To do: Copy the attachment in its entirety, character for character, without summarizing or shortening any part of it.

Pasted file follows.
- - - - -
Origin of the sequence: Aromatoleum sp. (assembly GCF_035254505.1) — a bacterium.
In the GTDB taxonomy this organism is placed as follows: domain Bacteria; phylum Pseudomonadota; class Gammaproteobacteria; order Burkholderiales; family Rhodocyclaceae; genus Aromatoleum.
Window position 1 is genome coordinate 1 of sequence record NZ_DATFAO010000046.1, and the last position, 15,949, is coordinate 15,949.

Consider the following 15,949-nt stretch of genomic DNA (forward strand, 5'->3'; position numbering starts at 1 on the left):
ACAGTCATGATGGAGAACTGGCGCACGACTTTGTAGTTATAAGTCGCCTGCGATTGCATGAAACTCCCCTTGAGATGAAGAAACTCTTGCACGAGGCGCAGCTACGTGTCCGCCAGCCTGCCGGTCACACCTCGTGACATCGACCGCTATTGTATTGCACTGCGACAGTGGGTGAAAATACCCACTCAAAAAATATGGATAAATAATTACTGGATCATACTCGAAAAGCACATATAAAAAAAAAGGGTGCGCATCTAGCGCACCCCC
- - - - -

Origin of the sequence: Aromatoleum sp. (assembly GCF_035254505.1) — a bacterium.
In the GTDB taxonomy this organism is placed as follows: domain Bacteria; phylum Pseudomonadota; class Gammaproteobacteria; order Burkholderiales; family Rhodocyclaceae; genus Aromatoleum.
Window position 1 is genome coordinate 1 of sequence record NZ_DATFAO010000046.1, and the last position, 15,949, is coordinate 15,949.

Consider the following 15,949-nt stretch of genomic DNA (forward strand, 5'->3'; position numbering starts at 1 on the left):
ACAGTCATGATGGAGAACTGGCGCACGACTTTGTAGTTATAAGTCGCCTGCGATTGCATGAAACTCCCCTTGAGATGAAGAAACTCTTGCACGAGGCGCAGCTACGTGTCCGCCAGCCTGCCGGTCACACCTCGTGACATCGACCGCTATTGTATTGCACTGCGACAGTGGGTGAAAATACCCACTCAAAAAATATGGATAAATAATTACTGGATCATACTCGAAAAGCACATATAAAAAAAAAGGGTGCGCATCTAGCGCACCCCC